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Let $\mathbb{S}^2$ be the unit sphere in $\mathbb{R}^3$. Define the quotient space $$\mathbb{R}P^2:=\mathbb{S}^2/(x\sim -x).$$

How can we show that $\mathbb{R}P^2$ contains an embedding of the Möbius strip

$$ M:=([0,1]\times (-1,1))/((0,y)\sim (1,1-y))$$

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The natural way to show this would be to explicitly write down the embedding.

For example, the Möbius strip can map to a thin belt around the equator of the sphere. Then the relation between this belt (in spherical coordinates!) and your defining parameterization of the Möbius strip is a simple affine transformation of each coordinate separately. Remember that $[0,1]$ should map to only one hemisphere of longitude due to the identification of antipodes.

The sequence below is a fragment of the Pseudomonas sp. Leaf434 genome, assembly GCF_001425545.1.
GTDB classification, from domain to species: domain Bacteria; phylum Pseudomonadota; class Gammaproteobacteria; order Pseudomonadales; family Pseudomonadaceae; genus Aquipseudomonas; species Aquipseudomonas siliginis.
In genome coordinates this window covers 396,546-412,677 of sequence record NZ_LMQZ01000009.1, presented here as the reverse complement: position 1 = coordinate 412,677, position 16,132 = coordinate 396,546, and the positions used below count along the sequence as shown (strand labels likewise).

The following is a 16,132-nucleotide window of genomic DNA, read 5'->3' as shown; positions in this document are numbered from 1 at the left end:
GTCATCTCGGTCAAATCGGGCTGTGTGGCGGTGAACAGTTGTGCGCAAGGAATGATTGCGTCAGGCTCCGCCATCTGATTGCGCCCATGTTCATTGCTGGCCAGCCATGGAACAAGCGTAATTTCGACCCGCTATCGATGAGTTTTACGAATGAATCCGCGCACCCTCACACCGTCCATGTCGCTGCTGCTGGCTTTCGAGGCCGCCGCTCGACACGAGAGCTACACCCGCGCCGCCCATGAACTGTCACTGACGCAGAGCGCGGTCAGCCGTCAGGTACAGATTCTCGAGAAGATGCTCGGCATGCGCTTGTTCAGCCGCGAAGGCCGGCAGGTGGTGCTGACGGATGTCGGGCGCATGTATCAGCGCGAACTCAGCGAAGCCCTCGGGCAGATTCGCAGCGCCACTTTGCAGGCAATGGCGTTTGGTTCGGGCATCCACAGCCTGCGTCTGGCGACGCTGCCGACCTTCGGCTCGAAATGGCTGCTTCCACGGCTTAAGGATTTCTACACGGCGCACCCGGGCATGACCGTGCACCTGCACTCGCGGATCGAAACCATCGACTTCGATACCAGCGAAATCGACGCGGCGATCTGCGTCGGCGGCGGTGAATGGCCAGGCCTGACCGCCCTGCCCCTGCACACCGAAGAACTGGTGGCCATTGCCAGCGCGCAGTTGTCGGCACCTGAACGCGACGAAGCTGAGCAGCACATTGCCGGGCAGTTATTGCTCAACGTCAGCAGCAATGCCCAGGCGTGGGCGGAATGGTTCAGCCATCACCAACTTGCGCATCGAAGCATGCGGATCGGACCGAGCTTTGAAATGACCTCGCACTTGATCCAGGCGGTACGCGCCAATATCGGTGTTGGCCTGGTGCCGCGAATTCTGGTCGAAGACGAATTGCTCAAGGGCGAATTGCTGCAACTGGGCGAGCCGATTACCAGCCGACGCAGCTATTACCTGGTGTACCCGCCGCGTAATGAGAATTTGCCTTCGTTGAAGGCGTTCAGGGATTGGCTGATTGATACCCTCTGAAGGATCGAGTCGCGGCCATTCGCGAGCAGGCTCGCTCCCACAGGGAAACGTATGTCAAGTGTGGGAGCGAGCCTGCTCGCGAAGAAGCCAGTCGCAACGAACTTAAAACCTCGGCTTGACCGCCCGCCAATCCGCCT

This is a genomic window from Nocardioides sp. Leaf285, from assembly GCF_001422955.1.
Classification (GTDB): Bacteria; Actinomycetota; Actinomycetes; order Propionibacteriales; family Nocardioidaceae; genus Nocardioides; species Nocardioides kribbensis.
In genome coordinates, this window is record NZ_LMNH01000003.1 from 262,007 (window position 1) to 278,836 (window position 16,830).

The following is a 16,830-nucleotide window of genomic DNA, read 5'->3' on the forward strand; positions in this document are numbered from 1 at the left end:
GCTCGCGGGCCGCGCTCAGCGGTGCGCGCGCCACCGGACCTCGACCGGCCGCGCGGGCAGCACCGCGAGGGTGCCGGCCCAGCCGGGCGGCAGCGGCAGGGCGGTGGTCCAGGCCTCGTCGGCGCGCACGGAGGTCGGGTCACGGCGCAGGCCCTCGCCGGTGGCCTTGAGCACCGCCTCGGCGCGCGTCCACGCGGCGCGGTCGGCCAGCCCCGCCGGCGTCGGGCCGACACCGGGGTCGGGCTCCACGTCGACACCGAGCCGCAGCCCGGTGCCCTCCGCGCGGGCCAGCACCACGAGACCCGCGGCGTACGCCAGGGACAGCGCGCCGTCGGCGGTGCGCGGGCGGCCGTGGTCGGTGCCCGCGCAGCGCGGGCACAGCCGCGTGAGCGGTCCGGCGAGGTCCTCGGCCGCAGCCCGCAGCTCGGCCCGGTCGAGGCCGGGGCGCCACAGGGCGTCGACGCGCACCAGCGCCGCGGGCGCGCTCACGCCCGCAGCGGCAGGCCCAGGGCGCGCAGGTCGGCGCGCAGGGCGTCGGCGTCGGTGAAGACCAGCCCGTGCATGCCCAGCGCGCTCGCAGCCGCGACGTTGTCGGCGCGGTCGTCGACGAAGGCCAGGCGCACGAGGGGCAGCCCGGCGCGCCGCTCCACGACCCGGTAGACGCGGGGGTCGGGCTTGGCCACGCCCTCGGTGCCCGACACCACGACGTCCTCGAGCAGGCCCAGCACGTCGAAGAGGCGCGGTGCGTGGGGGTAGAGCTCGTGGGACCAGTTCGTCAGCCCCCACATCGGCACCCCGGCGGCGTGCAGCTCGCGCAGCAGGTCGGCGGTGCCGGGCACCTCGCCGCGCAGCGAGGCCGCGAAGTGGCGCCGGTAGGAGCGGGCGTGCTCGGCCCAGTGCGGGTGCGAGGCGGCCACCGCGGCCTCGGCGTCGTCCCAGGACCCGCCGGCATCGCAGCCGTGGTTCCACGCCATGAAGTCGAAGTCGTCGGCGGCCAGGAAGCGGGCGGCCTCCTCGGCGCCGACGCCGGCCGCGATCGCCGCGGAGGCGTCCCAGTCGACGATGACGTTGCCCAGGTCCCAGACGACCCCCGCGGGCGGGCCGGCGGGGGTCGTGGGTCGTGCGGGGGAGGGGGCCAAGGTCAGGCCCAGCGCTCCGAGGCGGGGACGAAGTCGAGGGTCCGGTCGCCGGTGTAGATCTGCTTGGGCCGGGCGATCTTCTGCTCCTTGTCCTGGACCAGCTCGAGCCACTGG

Then there remains some slightly tedious fiddlework proving that your map respects the two relations you quotient out, and you're set.

But actually there's no reason to make it a thin belt. If instead you make the belt extend all the way to the poles, you'll have proved the stronger result that the real projective plane minus one point is homeomorphic to the Möbius strip without boundary.

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I posted a question following up on your last remark: – Gerard Jun 11 '14 at 20:51

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